By Reuven Pinnata | Staff Writer
A private bathroom at home can be quite a nice place. Many a thing that does not have to do with our digestive system takes place within the confines of a washroom’s porcelain—the reconstruction of our confidence as we look into the mirror, the rekindling of our hopes for a career as a vocalist, the Hamletian interior monologue we hold with our inner selves because we have nothing else to do. But this is why, perhaps, by nature, restrooms were never meant to be public. In its utmost sense, the use of public restrooms is purely utilitarian—who doesn’t enter a public restroom without hastening out as soon as one has done whatever it is one needs to do? Of course, there are clean public bathrooms, but the facilities at our college are less than bearable.
According to David Sandler, Public Information Officer at SCCC, this year’s budget for the college’s Custodial Services Department (CSD), encompassing wages, employee benefits, supplies, maintenance, and other custodial-related expenses for the entire campus, amounts to a total of $1.29 million. The CSD’s job is to administer custodial services to the entire campus, from day-and-night restroom cleaning to maintaining facilities. The CSD consists of 23 full-time staff and between 4 and 10 part-time hourly staff, depending on needs and staff availability. With an estimated total of 16,000 students attending each year (plus employees) and 1 million square feet of campus space to cover, they seem to have quite some work on their hands. This is without considering the fact that SCCC is a public building, which means that basically anyone has the right to enter and use its restrooms.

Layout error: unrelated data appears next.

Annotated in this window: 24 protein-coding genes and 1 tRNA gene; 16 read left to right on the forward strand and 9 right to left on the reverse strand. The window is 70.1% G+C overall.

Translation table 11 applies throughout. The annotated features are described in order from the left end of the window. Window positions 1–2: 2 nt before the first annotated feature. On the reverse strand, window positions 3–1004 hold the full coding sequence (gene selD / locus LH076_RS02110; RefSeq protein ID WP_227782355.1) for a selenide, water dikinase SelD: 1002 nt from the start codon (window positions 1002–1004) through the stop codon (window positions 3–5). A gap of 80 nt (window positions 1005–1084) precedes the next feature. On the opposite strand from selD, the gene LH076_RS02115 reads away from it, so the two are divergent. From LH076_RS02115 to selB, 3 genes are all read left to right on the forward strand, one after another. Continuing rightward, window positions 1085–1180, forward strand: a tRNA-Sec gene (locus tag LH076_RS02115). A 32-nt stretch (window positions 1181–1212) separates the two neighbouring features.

Some students responded to this reporter’s inquiries either unfavorably or indifferently. Therese Tran thinks that the restrooms are gross, especially the ones in the Science and Math building. She is also worried about the homeless people who frequent the bottom floor of the Broadway building. On the other hand, student Joe Stormer, thinks that our restrooms deserve a passing grade: they do not smell great, but they do not smell terrible either. He also thinks that having to touch the restroom handle in order to exit negates the act of hand-washing altogether since no hand sanitizer outside is available. “I would say that our bathrooms are as run-down-yet-functional as the rest of our campus’ facilities,” he concludes. Ben Iuro, meanwhile, epitomizes the sentiment I described earlier: he has a long-standing aversion to public restrooms and avoids them whenever he can.
However, you can actually do something when you find out that something is damaged or broken. Under the heading ‘Services’ in our school website, click ‘Facilities’ and then click the ‘Facilities Work Order’ link. It will take you to a new website where you can click ‘Work Request Entry’ to submit a work order to notify the school. However, please note that this is only for non-emergency work.
This article originally appeared in the April 2014 issue.